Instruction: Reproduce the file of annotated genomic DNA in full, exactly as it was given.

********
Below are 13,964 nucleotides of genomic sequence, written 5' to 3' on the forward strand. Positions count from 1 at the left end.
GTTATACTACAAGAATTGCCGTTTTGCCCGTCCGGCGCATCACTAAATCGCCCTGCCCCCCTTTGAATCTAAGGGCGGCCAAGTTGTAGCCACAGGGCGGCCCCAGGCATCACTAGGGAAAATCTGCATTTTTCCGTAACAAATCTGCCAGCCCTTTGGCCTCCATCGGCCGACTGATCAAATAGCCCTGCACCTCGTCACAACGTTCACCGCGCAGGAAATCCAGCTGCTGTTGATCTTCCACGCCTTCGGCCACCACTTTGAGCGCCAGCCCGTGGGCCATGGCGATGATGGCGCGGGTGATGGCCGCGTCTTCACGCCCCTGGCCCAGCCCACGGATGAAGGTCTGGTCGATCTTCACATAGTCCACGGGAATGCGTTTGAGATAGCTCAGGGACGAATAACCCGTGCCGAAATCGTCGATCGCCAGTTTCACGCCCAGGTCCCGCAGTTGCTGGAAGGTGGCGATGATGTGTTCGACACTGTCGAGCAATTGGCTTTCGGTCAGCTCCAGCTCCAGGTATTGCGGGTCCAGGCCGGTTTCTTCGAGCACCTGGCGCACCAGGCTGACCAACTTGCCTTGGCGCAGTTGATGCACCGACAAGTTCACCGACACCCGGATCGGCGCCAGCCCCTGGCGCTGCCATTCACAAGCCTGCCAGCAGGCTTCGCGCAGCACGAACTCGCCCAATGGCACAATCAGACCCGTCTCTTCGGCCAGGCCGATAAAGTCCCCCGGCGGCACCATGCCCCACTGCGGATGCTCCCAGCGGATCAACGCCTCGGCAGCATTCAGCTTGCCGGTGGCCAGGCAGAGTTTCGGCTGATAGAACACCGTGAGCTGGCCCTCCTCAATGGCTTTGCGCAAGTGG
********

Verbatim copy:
Below are 13,964 nucleotides of genomic sequence, written 5' to 3' on the forward strand. Positions count from 1 at the left end.
GTTATACTACAAGAATTGCCGTTTTGCCCGTCCGGCGCATCACTAAATCGCCCTGCCCCCCTTTGAATCTAAGGGCGGCCAAGTTGTAGCCACAGGGCGGCCCCAGGCATCACTAGGGAAAATCTGCATTTTTCCGTAACAAATCTGCCAGCCCTTTGGCCTCCATCGGCCGACTGATCAAATAGCCCTGCACCTCGTCACAACGTTCACCGCGCAGGAAATCCAGCTGCTGTTGATCTTCCACGCCTTCGGCCACCACTTTGAGCGCCAGCCCGTGGGCCATGGCGATGATGGCGCGGGTGATGGCCGCGTCTTCACGCCCCTGGCCCAGCCCACGGATGAAGGTCTGGTCGATCTTCACATAGTCCACGGGAATGCGTTTGAGATAGCTCAGGGACGAATAACCCGTGCCGAAATCGTCGATCGCCAGTTTCACGCCCAGGTCCCGCAGTTGCTGGAAGGTGGCGATGATGTGTTCGACACTGTCGAGCAATTGGCTTTCGGTCAGCTCCAGCTCCAGGTATTGCGGGTCCAGGCCGGTTTCTTCGAGCACCTGGCGCACCAGGCTGACCAACTTGCCTTGGCGCAGTTGATGCACCGACAAGTTCACCGACACCCGGATCGGCGCCAGCCCCTGGCGCTGCCATTCACAAGCCTGCCAGCAGGCTTCGCGCAGCACGAACTCGCCCAATGGCACAATCAGACCCGTCTCTTCGGCCAGGCCGATAAAGTCCCCCGGCGGCACCATGCCCCACTGCGGATGCTCCCAGCGGATCAACGCCTCGGCAGCATTCAGCTTGCCGGTGGCCAGGCAGAGTTTCGGCTGATAGAACACCGTGAGCTGGCCCTCCTCAATGGCTTTGCGCAAGTGG